# Apple Catching

Автор задачи: Hal Burch, 2004

Первоисточник: USACO NOVEMBER 2004 QUALIFYING CONTEST

URL первоисточника: www.usaco.org

Задачу добавил: prosputko

Успешно сдано решений: 13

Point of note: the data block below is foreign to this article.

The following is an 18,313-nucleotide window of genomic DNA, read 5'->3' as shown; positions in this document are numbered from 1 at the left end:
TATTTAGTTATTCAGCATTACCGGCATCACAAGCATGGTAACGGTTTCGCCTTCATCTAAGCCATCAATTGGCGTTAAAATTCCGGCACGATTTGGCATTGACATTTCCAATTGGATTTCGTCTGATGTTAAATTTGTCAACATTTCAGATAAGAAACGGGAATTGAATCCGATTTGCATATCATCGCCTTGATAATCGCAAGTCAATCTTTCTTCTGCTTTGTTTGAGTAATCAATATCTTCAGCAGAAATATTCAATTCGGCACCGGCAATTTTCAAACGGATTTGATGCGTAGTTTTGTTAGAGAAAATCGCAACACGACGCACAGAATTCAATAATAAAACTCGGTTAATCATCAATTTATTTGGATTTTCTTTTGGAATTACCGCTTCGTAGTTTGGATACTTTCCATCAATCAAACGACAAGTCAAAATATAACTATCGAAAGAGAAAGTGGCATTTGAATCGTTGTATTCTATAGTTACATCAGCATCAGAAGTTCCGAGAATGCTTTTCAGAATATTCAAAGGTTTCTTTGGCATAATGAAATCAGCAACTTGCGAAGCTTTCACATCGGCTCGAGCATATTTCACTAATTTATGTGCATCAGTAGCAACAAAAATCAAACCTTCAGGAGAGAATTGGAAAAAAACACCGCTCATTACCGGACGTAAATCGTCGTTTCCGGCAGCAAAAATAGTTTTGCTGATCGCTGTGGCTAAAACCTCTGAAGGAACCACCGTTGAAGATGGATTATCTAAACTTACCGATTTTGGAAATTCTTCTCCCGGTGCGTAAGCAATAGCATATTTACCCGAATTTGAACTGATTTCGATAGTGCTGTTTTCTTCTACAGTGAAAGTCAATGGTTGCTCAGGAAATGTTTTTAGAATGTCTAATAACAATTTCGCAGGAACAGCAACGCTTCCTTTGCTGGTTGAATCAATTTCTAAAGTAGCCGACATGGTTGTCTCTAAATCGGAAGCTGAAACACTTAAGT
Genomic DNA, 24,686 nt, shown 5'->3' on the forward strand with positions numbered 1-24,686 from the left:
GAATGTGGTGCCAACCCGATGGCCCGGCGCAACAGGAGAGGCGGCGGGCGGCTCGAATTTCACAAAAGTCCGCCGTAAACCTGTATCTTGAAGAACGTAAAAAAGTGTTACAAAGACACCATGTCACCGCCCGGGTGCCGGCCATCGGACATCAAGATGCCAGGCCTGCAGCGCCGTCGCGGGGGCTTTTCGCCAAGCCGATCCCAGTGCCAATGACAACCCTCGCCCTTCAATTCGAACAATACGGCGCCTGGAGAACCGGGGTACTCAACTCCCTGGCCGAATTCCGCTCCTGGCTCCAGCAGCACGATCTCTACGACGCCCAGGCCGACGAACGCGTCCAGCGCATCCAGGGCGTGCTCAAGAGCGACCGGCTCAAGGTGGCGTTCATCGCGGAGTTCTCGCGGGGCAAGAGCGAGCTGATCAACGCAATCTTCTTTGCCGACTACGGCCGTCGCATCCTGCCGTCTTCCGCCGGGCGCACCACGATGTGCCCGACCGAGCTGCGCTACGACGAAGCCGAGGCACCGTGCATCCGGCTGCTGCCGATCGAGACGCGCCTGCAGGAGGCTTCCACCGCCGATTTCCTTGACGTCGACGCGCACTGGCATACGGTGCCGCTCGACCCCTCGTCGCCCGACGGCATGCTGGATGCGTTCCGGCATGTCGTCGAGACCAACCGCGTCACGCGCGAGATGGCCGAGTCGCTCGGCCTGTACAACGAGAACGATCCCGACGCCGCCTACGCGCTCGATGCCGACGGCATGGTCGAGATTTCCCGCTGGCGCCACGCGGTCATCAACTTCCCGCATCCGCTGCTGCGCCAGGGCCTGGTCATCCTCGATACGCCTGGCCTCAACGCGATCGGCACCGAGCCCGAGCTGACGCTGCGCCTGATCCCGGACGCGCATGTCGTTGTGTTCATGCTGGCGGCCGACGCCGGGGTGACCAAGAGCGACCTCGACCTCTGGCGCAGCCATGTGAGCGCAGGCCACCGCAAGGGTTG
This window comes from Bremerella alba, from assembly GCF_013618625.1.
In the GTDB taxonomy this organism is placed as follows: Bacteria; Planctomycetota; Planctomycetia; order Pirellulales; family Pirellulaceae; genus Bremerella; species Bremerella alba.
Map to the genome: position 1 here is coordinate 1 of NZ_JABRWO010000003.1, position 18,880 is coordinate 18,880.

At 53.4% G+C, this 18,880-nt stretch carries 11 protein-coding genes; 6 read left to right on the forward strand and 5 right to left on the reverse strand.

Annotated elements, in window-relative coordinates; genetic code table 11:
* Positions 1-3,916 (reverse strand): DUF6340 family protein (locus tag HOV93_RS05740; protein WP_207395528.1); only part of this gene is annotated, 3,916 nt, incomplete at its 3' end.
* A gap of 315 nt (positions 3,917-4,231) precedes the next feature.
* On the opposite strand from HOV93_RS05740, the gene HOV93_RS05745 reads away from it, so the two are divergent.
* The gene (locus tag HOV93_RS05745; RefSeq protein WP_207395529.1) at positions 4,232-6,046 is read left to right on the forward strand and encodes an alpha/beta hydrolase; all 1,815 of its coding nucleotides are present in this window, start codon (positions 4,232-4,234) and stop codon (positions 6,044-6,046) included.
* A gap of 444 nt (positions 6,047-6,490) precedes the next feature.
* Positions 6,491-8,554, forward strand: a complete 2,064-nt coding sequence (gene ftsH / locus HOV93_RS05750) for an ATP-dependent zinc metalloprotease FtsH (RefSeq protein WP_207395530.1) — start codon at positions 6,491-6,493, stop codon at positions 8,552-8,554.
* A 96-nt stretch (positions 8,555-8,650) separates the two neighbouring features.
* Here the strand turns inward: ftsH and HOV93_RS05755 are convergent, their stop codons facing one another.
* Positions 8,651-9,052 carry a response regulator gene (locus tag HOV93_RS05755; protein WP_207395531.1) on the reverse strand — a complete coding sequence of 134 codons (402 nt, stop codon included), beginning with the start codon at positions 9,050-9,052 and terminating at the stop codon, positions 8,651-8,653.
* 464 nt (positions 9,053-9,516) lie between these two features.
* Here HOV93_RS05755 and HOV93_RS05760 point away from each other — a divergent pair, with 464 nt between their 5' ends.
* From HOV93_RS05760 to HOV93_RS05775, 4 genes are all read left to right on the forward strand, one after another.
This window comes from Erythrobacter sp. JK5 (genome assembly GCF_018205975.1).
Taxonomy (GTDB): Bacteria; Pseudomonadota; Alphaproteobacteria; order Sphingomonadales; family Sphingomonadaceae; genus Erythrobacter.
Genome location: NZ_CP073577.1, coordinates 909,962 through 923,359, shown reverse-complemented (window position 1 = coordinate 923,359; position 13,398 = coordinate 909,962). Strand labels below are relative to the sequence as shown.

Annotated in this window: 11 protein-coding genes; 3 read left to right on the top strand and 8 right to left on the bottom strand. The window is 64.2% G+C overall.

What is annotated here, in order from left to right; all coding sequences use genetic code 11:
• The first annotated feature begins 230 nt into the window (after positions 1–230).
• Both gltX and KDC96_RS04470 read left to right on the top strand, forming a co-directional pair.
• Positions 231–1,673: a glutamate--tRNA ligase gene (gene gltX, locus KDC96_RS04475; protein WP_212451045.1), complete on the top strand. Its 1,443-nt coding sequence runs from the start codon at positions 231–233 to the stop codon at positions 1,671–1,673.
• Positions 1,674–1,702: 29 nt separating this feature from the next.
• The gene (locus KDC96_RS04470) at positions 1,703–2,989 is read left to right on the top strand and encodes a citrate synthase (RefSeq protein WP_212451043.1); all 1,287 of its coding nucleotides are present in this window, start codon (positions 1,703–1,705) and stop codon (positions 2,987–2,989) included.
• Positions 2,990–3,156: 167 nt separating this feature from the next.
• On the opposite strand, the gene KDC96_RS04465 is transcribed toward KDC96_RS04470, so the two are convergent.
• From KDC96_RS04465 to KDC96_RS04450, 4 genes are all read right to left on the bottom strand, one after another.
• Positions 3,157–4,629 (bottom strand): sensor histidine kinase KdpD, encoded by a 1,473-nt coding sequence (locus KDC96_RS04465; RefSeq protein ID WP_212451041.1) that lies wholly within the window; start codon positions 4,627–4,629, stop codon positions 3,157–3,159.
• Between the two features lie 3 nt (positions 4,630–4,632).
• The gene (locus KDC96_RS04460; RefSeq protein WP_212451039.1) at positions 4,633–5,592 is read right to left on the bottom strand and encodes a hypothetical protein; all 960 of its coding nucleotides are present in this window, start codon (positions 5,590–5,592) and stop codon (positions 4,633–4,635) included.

It is a little known fact that cows love apples. Farmer John has two apple trees (which are conveniently numbered 1 and 2) in his field, each full of apples. Bessie cannot reach the apples when they are on the tree, so she must wait for them to fall. However, she must catch them in the air since the apples bruise when they hit the ground (and no one wants to eat bruised apples). Bessie is a quick eater, so an apple she does catch is eaten in just a few seconds. Each minute, one of the two apple trees drops an apple. Bessie, having much practice, can catch an apple if she is standing under a tree from which one falls. While Bessie can walk between the two trees quickly (in much less than a minute), she can stand under only one tree at any time. Moreover, cows do not get a lot of exercise, so she is not willing to walk back and forth between the trees endlessly (and thus misses some apples). Apples fall (one each minute) for T (1 <= T <= 1,000) minutes. Bessie is willing to walk back and forth at most W (1 <= W <= 30) times. Given which tree will drop an apple each minute, determine the maximum number of apples which Bessie can catch. Bessie starts at tree 1. {POINTS: 500} {PROBLEM NAME: bcatch} INPUT FORMAT: * Line 1: Two space separated integers: T and W * Lines 2..T+1: 1 or 2: the tree that will drop an apple each minute. SAMPLE INPUT ({file bcatch.in}): 7 2 2 1 1 2 2 1 1 INPUT DETAILS: Seven apples fall - one from tree 2, then two in a row from tree 1, then two in a row from tree 2, then two in a row from tree 1. Bessie is willing to walk from one tree to the other twice. OUTPUT FORMAT: * Line 1: The maximum number of apples Bessie can catch without walking more than W times. SAMPLE OUTPUT ({file bcatch.out}): 6 OUTPUT DETAILS: Bessie can catch six apples by staying under tree 1 until the first two have dropped, then moving to tree 2 for the next two, then returning back to tree 1 for the final two.